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"Fusion" or "New American" Blurred Lines in Culinary Style

May 26, 2016

 

It seems that just as we begin to understand the meaning of one culinary buzzword the fickle food world moves on to something else. The culinary landscape is constantly evolving and navigating the lingo can be challenging. Recently, I found myself having a difficult time describing Sargasso’s core culinary style. So I did what anyone with a burning food question should do. I asked our Chef Thomas Metzler. The discussion between Chef and I inspired this post.  

 

 Ask your average foodie what “fusion” means and they will probably tell you that it describes a style where more than one ethnic tradition is represented.  The term has been around since the 1970’s and went mainstream during the 1990s as more restaurants experimented with different cuisines and styles of cooking on their menus.  

 

Today, it is common to see South American dishes on the same menu as Asian inspired offerings. Like the world’s population, menus are becoming more diverse. A recently released report by the U.S. Census Bureau reveals that there will be no racial majority in America by 2044. Perhaps this is part of the reason why “fusion” feels passé and not longer specific enough as a culinary category. So how do we describe the here and now of cuisine that isn't French, but isn't Israeli?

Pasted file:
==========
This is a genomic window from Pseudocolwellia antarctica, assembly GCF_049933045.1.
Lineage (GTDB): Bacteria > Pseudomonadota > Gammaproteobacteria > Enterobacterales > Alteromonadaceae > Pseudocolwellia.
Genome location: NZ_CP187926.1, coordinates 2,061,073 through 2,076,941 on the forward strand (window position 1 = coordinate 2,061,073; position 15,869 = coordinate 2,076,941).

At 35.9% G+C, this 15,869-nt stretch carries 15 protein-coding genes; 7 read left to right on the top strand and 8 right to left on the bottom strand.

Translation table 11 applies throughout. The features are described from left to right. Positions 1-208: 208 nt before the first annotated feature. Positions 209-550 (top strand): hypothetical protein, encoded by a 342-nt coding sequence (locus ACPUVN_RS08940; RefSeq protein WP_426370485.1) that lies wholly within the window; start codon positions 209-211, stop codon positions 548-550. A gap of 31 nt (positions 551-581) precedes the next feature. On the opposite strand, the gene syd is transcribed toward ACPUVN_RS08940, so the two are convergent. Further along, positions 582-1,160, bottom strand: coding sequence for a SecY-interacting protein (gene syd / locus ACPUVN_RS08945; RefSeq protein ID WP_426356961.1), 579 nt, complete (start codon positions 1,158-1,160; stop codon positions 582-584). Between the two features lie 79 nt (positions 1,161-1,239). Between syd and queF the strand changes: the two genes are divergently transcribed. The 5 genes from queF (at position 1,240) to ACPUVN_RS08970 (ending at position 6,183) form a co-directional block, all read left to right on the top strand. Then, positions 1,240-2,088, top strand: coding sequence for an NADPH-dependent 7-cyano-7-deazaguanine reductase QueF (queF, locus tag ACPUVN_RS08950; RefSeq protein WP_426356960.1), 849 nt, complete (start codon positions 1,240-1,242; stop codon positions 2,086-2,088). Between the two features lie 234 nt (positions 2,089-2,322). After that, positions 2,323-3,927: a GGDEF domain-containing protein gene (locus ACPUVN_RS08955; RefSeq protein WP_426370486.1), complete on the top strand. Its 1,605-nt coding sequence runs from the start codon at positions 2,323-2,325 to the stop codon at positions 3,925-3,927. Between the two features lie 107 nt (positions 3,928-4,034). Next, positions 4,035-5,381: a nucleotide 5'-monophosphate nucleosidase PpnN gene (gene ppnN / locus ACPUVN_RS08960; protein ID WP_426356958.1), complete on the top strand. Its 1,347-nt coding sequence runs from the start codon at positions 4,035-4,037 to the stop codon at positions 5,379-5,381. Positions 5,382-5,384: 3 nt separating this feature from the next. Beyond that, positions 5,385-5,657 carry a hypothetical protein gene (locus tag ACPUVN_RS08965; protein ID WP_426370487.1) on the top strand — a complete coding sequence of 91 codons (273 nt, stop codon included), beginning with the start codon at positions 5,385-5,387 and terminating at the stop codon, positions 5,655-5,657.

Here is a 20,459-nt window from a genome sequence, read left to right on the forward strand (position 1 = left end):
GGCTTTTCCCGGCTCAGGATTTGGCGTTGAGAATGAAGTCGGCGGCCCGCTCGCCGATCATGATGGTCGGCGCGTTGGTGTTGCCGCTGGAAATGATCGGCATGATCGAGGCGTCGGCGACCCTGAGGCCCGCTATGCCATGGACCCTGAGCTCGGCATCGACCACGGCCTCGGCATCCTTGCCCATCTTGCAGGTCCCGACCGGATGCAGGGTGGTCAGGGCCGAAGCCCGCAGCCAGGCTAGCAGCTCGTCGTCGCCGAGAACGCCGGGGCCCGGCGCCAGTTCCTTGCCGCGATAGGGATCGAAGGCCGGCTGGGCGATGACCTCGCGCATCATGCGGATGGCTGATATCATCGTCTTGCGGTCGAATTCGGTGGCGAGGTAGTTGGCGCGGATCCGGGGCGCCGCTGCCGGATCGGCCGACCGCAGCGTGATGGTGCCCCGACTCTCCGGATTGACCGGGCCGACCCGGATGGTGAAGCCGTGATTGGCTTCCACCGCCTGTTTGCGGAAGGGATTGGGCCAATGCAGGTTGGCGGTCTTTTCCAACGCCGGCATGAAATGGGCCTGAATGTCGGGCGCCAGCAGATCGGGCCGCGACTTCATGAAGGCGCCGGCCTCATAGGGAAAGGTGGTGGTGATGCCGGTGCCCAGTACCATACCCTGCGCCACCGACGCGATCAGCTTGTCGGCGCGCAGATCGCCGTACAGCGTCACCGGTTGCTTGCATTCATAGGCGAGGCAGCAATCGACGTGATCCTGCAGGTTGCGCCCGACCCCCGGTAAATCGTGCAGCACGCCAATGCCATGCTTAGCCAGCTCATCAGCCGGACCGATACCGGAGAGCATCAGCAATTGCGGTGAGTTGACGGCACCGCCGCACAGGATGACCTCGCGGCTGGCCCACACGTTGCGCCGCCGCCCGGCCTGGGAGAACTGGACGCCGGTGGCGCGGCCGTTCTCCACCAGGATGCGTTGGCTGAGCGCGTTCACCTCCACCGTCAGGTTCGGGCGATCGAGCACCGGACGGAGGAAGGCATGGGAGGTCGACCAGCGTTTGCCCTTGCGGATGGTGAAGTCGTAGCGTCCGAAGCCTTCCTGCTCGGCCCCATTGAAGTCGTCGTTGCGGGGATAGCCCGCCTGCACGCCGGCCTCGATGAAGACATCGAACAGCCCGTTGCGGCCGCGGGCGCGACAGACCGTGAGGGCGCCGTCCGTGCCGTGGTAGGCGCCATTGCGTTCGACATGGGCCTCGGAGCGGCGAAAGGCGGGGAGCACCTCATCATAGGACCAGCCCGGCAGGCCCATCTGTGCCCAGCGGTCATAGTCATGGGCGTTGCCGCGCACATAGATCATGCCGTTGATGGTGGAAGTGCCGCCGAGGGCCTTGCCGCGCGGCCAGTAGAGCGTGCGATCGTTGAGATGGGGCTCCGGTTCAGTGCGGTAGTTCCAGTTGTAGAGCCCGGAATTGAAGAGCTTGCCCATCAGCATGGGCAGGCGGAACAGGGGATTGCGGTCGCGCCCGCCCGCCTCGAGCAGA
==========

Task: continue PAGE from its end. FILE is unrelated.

The food world has a new buzzword....."New American.” That’s right, American. The label is being used by restaurants of all types from quick service food to fine dining and tells us more about what the cuisine isn’t than what it is. According to the Chicago Tribune, “New American” may just be the culinary equivalent of “dude.” What it means depends, as with “dude,” on the inflection, the context and, perhaps, a spoonful or two of attitude.”

 

Perhaps the most interesting aspect of this "new" term is that there isn’t anything new about the idea.  Our ancestors adapted ingredients and dishes from the countries from which they immigrated and blended those with what they learned from the Native Americans. Traditional American food, like our society, has always been a mix of different cultures, but if the culinary world wants to slap a “new” on it and make it a thing, I’m game.

 

Regardless of what we are calling it, Sargasso's cuisine is authentic, cutting-edge and delicious. The next time you're trying to describe a dish that uses local ingredients, Thai flavors, French techniques, and something you can't quite identify, dig in and worry not! You don't have to explain it if your mouth's full.  

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